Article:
I've seen this movie many times. Demi Moore is great in this story about Jordan, a quite capable military woman who is chosen to become the first female Navy SEAL. Jordan isn't sure she wants to go through the hassle she knows will result from her presence at the training, but the congresswoman who is behind this encourages Jordan to try her best. Nobody expects Jordan to survive the harsh training program, and Jordan exceeds all expectations.
Viggo Mortensen plays the Master Chief who is in charge of the training program. He is quite harsh, as you would expect from someone who is trying to separate the "best of the best" from a group of individuals who are all quite talented. Viggo isn't a mere brute - he reads poetry by D.H. Lawrence and truly cares about his trainees. He knows that if he doesn't do a good job at his training, the men here will die (and cause others to die) when sent out into combat. I understand and applaud all of that. Viggo throughout the film shows a good balance of concern for his trainees, a desire to push them to be their best, and a desire to weed out those simply not cut out to be SEALs.
However, being a fan of the military and its task of protecting the weak, I had HUGE issues with the "pivotal scene" in the SERE camp. The movie is directed by Ridley Scott of Alien fame and you would think that this man would have respect for a strong female character and the situations that result. I very much equated Jordan to Ripley, both strong women who held their own and earned respect of those around them. But instead of just having Ripley and the others tied up or left in the sun or other "see if you can resist the concerns of your body", Ridley decides to have the Master Chief *brutalize* one of the soldiers and then almost rape Jordan. What????
If we know ANYTHING about real torture situations, it is that a torturer can eventually break anybody. We all have pain limits. There are always ways to inflict more pain! At some point either our body gives out or our mind snaps. That's why spies carry cyanide capsules, because you can't be "trained" to resist torture indefinitely. So what was the point of beating up on the first soldier? What was the point of almost raping Jordan? To prove she could be raped? Heck, any GUY there could have been raped too. Is it important for them to learn what rape feels like, just in case? Would the guys have been any more or less upset to see one of their fellow GUYS being raped vs a girl? Heck they might be MORE upset to see a fellow guy be raped because that would be even less "acceptable" to them. For Viggo's character to delve to those depths after everything he'd shown us previously was amazingly out of character - or indicated that Viggo was a depraved man who had no business training soldiers.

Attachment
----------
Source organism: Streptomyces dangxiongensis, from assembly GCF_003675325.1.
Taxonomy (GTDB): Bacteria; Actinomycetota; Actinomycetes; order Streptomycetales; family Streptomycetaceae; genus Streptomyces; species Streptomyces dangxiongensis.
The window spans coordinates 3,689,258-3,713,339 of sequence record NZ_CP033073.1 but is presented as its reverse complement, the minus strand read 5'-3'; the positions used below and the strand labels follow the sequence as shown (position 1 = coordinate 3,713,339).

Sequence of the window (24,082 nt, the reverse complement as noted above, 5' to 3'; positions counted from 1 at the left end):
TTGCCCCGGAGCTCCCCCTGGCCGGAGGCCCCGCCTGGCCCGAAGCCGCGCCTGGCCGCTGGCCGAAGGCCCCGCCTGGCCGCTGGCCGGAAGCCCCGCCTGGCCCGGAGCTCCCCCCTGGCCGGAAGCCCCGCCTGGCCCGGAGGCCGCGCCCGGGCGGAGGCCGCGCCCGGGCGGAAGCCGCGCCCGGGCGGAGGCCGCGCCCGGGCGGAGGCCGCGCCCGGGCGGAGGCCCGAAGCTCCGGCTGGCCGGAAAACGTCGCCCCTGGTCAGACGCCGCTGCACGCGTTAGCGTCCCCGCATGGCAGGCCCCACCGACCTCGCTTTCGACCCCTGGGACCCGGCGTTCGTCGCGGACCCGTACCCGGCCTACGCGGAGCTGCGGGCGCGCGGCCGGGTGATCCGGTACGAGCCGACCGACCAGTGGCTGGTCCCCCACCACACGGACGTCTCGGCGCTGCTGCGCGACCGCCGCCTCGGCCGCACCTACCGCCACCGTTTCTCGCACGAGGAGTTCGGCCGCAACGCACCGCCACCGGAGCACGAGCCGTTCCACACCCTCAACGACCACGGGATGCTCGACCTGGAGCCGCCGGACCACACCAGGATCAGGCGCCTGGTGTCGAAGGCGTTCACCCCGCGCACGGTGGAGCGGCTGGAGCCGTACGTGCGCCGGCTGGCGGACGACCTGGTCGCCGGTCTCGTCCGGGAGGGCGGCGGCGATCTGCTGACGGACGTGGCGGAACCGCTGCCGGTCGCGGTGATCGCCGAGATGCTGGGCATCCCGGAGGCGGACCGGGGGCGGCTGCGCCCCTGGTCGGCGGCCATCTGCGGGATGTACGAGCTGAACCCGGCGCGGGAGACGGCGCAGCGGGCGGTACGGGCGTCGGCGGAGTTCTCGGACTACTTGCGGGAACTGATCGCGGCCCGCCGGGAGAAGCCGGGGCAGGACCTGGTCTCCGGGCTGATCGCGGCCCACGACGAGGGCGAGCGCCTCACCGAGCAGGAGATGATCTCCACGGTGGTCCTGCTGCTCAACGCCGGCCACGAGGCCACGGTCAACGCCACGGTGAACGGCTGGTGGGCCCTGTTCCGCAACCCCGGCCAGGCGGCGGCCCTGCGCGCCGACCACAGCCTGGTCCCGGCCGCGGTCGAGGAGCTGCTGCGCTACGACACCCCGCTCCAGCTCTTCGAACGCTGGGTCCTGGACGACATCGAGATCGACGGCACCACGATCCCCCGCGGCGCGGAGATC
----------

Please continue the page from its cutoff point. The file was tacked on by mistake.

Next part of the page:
The movie was supposed to show us that women can be just as strong as men are. Heck, real life shows us that. There are plenty of strong female characters in movies - from Ripley in Alien, to Sarah Connor in Terminator 2, and more come out every day. There are plenty of real life female police officers and fire fighters who are depended on by their coworkers every day. It was almost an insult to have the GI Jane character go through what she did, sort of an Archie Bunker situation where you are ashamed that there really are people left out there that think a woman with strength must be a lesbian. While I applaud the movie's intentions to say "hey you remaining bigots out there, it's time to wake up", to have to involve a supposed rape to make your point is very sad. To have to taint Viggo's character with a sadistic view towards woman (as much as he tries his best to be fair much of the time) is really saying that ALL guys will always have this power/lust attitude towards women that they have to keep under control. Which is entirely unfair to men. It weakens the entire point of the story.
For those who are interested, the poem Viggo quotes is titled Self-Pity:
I never saw a wild thing
sorry for itself.
A small bird will drop frozen dead from a bough
without ever having felt sorry for itself.
D. H. Lawrence
The point is that you do what you have to do to get by in life. You don't waste time or energy on feeling sorry for yourself, because it does little good.
Buy GI Jane from Amazon.com
Viggo Mortensen Movie Listing
Viggo Mortensen Biography